Indian soaps are a fashion parade —Haseena Moin
By Naseer Ahmad
Haseena Moin nurtures the hope that TV audiences will once again turn to their local entertainment channel and sit down to watch all the 22 episodes of her new play serial she is writing these days when it goes on air in a month or so.
Of course, she does not expect to attract the kind of audiences her play serials, and some others, did in the seventies and eighties. That was the golden era of Pakistani dramas, appreciated even in India.
Comedy is Haseena’s trademark. Humour and wit comes naturally to her. She began writing caricatures of her classmates and teachers in her college days. She was still an intermediate student when an opportunity came her way and she wrote a play, Patriyan, for radio. Produced by Agha Nasir, the hilarious play was so successful that it won her an award also. Though her serious plays and serials, such as Parchhaeyan, were also appreciated by the viewers, few people remember them. On the other hand, numerous people have fond memories of the serials such as Shahzori, Kiran Kahani, Uncle Urfi, Ankahi, Tanhaeyan, Dhoop Kinaray, Aangan Tehra,…… Countless people watched them when they were aired, or their repeat telecasts years later, or through CDs, which are still in great demand.
“Quality humour is in short supply on our TV channels. People having myriad problems, personal, national and international, starve for moments of joy. If somebody can bring a ripple of smile to their weary, tense faces, he or she may be doing a great service to his fellow beings, though this may be no substitute for the wheat flour or rice, whose prices are rocketing and without which survival is not possible,” says Haseena.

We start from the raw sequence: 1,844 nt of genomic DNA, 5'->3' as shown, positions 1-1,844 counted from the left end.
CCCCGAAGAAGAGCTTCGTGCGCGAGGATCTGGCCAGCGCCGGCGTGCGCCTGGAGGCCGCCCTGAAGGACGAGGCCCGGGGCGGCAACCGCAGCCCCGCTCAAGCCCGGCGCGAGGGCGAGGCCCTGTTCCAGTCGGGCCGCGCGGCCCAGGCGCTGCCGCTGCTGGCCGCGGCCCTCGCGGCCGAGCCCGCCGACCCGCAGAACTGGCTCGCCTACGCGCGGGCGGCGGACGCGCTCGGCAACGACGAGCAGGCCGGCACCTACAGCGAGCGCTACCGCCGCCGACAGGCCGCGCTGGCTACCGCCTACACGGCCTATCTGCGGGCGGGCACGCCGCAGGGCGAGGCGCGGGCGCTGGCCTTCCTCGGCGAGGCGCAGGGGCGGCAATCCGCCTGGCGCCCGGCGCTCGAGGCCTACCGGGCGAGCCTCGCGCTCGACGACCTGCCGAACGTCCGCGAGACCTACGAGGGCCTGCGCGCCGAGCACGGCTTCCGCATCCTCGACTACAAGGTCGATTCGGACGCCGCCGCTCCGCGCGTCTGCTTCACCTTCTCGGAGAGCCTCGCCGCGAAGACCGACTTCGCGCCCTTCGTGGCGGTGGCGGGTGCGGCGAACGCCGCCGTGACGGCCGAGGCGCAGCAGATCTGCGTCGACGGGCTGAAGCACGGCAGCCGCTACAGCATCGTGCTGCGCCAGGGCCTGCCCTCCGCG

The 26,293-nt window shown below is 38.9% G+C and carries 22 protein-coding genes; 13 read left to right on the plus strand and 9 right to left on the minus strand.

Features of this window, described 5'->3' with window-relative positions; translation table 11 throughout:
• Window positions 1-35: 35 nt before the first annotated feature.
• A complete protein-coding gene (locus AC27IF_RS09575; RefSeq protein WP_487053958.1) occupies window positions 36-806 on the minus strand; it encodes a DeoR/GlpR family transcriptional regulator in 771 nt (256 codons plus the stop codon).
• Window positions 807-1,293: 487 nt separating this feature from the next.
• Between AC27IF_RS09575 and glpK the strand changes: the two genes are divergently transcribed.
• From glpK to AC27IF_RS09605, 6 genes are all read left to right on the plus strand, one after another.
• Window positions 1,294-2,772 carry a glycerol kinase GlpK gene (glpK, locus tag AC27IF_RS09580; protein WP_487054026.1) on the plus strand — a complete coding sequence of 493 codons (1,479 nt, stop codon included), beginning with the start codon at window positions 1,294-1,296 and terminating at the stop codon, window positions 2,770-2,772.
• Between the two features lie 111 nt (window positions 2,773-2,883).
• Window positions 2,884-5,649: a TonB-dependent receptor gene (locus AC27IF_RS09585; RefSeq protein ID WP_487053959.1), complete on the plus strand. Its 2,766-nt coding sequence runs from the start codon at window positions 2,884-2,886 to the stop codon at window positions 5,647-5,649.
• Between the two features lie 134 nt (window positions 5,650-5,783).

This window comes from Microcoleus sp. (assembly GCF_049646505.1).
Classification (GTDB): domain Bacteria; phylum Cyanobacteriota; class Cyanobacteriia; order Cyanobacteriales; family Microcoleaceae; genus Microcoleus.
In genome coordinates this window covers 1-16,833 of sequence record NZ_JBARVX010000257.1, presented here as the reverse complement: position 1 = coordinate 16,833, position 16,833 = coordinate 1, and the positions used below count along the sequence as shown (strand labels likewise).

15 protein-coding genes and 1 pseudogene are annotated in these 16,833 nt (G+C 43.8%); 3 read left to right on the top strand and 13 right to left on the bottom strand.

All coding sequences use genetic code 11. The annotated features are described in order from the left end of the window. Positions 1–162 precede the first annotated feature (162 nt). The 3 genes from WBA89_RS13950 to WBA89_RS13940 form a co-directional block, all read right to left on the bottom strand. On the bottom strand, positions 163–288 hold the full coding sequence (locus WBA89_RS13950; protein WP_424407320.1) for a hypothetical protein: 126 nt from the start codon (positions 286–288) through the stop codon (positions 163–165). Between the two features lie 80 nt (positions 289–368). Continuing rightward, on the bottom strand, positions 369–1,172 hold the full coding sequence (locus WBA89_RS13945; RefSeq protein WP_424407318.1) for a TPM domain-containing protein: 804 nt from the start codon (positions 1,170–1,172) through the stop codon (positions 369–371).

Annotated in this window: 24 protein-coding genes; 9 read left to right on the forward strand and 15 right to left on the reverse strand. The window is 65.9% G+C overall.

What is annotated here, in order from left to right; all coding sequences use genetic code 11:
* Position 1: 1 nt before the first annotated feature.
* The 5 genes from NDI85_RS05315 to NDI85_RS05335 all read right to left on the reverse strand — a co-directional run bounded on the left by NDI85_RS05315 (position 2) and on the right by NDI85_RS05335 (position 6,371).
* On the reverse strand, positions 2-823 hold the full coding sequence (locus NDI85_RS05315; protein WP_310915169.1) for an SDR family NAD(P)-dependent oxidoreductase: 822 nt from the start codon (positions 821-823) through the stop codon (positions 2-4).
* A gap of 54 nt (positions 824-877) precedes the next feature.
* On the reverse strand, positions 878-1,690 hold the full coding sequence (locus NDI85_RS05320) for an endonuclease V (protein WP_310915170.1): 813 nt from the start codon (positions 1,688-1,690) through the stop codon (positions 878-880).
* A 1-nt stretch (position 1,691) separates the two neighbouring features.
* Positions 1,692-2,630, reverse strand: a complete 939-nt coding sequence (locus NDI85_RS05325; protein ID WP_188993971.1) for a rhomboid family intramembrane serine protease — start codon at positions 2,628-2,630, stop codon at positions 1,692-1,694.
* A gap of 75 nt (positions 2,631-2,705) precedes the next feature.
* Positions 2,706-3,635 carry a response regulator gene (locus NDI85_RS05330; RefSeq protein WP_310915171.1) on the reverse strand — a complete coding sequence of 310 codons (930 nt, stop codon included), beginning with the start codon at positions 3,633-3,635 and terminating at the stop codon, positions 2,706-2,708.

Her new serial, being produced by a private production house, seems to be a combination of seriousness and humour. Highlighting women-specific issues, it revolves round three women -- a model, a TV producer and a housewife, who is confined to the four walls of her home. The women, who are friends from student days, are brought together by fate after many years. They share their problems and try to help out one another. For the first time, Sania Saeed will be playing a comic role in the serial. Haseena has already written 13 of the serial’s 22 episodes.
“All my life I have been satisfying producers and directors’ demands. After three successful comedy serials, a director asked me to write a serious one, which I did.
“I never write on my own and present to producers whatever I write. Naturally, credit for what I have written for TV channels may be apportioned to those who made me write and contributed their bit to the serials.”
Now there is pressure on her from her admirers to have her serials published in book form. She has begun thinking along those lines also. She, however, plans to write a novel when she is over with the commitments she has made to a couple of producers.